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Organized Collapse: An Introduction to Discrete Morse Theory

Dmitry N. Kozlov
Publication Date: 
Number of Pages: 
Graduate Studies in Mathematics
[Reviewed by
Mikael Vejdemo-Johansson
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Discrete Morse Theory is the study of discrete spaces (simplicial complexes, polyhedral complexes, CW complexes) through the use of a Morse function defined on the space. In the conceptual setup of classical Morse theory, gradient flows on a manifold equipped with a differentiable function allows the simplification of the manifold to a CW-complex determined by critical points of the Morse function itself. Robin Forman originally developed discrete Morse Theory through the study of a discrete Morse function on a cell complex, determined by conditions on the ordering of function values on faces and cofaces. Such a function partitions the complex into paired-up cells – corresponding to allowable elementary collapses – and critical (un-paired) cells. The connection between this discrete Morse pairing and elementary collapses means that the critical cells taken in isolation describe a complex that is homotopy equivalent to the starting space, thus (sometimes dramatically) simplifying the structure of the discrete space.
After many years of introductions being primarily available through articles, we have in recent years seen the release of several textbooks on the topic: first out was Kevin Knudson’s Morse Theory: Smooth and Discrete, which packages both classical (smooth) and discrete Morse theory into one volume. Within a short period of time, we then saw the release of Nicholas Scoville’s Discrete Morse Theory as well as Dmitry Kozlov’s Organized Collapse: An Introduction to Discrete Morse Theory. These two almost simultaneous books nevertheless fill quite different niches for delving into Discrete Morse Theory as a topic.
With Kozlov’s previous book on Combinatorial Algebraic Topology in mind, I was expecting a thorough treatment, well-anchored in combinatorial applications as well as applications in algebra, topology, and more – and Kozlov delivers on these expectations. The book goes much deeper into combinatorics and even algebra than Scoville's book, but also expects more from the reader. Kozlov writes out a concrete expectation of familiarity with linear algebra, group theory, and point-set topology. Critically important from these topics are knowing quotient groups and the classification of finitely generated abelian groups, and having familiarity with vector spaces over the field with 2 elements. Additionally, parts of the book expect rings, modules, tensor products, and categories to be familiar ideas. For some of the applications, both combinatorics and graph theory are quite beneficial areas to know.
For the investment – which should be comfortably accessible for an advanced undergraduate mathematics major, and certainly within reach for graduate students and active researchers – the reader is rewarded first with a thorough introduction to the homology and homotopy theory of finite and infinite simplicial complexes, to the algebra of chain complexes, and how the developed theory generalizes to cell complexes and to singular homology. I had reason several times over to reach for this section myself in research discussions with my graduate students while reading the book.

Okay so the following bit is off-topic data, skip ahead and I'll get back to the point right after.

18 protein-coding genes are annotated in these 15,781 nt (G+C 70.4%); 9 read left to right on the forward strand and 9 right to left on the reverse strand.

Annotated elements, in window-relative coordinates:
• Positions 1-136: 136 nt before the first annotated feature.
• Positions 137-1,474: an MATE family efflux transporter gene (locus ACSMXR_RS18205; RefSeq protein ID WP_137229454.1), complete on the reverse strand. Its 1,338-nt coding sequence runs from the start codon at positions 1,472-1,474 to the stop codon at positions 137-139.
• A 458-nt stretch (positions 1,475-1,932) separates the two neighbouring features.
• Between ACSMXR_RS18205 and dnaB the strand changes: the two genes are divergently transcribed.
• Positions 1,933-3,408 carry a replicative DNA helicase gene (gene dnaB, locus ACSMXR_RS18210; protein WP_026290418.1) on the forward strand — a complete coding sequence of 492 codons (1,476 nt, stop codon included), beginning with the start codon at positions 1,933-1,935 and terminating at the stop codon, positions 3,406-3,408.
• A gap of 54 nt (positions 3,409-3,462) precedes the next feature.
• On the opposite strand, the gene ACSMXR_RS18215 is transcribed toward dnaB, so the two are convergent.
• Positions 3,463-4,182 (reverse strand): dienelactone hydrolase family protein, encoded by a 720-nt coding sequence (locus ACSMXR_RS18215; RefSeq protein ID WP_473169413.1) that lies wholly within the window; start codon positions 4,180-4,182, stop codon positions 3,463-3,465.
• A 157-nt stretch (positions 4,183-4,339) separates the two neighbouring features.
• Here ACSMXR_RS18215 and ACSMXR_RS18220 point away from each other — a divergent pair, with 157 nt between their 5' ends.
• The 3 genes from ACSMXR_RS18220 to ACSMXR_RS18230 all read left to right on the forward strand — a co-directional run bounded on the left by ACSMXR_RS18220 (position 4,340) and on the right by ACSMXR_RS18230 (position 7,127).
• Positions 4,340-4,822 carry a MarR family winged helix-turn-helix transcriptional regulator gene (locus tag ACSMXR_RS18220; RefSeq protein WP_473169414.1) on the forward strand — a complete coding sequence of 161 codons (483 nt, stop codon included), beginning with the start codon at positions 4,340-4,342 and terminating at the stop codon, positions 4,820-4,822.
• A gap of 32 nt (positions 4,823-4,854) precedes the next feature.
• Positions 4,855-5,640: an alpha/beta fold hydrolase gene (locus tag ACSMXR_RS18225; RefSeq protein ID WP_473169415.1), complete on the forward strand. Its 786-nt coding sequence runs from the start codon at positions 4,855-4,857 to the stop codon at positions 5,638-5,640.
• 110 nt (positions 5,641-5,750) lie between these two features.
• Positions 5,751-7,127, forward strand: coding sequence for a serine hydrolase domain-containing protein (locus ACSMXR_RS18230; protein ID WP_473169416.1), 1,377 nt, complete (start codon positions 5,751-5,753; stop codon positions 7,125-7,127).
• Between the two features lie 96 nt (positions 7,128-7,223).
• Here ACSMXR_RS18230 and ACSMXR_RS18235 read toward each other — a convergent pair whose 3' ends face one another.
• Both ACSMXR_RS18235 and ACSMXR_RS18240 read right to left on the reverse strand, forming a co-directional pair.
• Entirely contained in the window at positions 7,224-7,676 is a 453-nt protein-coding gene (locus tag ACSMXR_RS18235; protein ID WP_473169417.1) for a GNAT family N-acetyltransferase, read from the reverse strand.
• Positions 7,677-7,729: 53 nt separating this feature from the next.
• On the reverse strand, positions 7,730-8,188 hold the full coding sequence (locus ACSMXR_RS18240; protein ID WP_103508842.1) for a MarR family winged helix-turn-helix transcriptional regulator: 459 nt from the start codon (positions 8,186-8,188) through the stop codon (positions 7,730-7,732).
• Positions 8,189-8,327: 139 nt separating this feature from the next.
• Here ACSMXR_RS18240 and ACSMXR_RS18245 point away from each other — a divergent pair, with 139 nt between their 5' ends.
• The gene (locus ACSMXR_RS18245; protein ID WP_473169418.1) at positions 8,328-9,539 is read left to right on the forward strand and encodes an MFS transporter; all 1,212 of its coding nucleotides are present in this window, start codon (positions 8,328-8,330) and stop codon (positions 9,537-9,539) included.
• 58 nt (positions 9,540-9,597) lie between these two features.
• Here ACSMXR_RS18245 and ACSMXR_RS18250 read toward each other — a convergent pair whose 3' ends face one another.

Next, Kozlov continues with a thorough treatment of discrete Morse theory itself, starting out with characterizing and developing it as a book-keeping tool for keeping track of elementary collapses and of homotopy equivalences in simplicial complexes. Once the ideas are firmly in place, Kozlov goes on to generalize in several different directions: discrete Morse theory for cellular complexes, for algebraic chain complexes, and even for poset maps with small fibers.  As a final flourish, the book ends with a quick overview of persistent homology, and in particular states exact compatibility conditions to define discrete Morse functions that work with persistent homology to produce the same kind of simplifications that Morse theory delivers for a persistent setting. While this section leaves me with more questions than answers (such as “How efficiently can this be done?” and “How restrictive are the compatibility conditions in a practical setting?”), it is an important seed of what I expect to be a fruitful direction of research in the field of persistent homology.
The book is well-equipped with both illustrative examples, many of them drawing on combinatorics and on graph theory, and plenty of exercises gathered at the end of each chapter. In each of the four parts of the book, suggestions for further reading are included with comments guiding a reader to a targeted exploration of the literature. I expect it to find regular use as a reference myself.

Mikael Vejdemo-Johansson teaches at CUNY College of Staten Island and at the CUNY Graduate Center, and has worked in computational homological algebra and in applied and computational topology, in particular topological data analysis. He maintains a research community website for topological data analysis at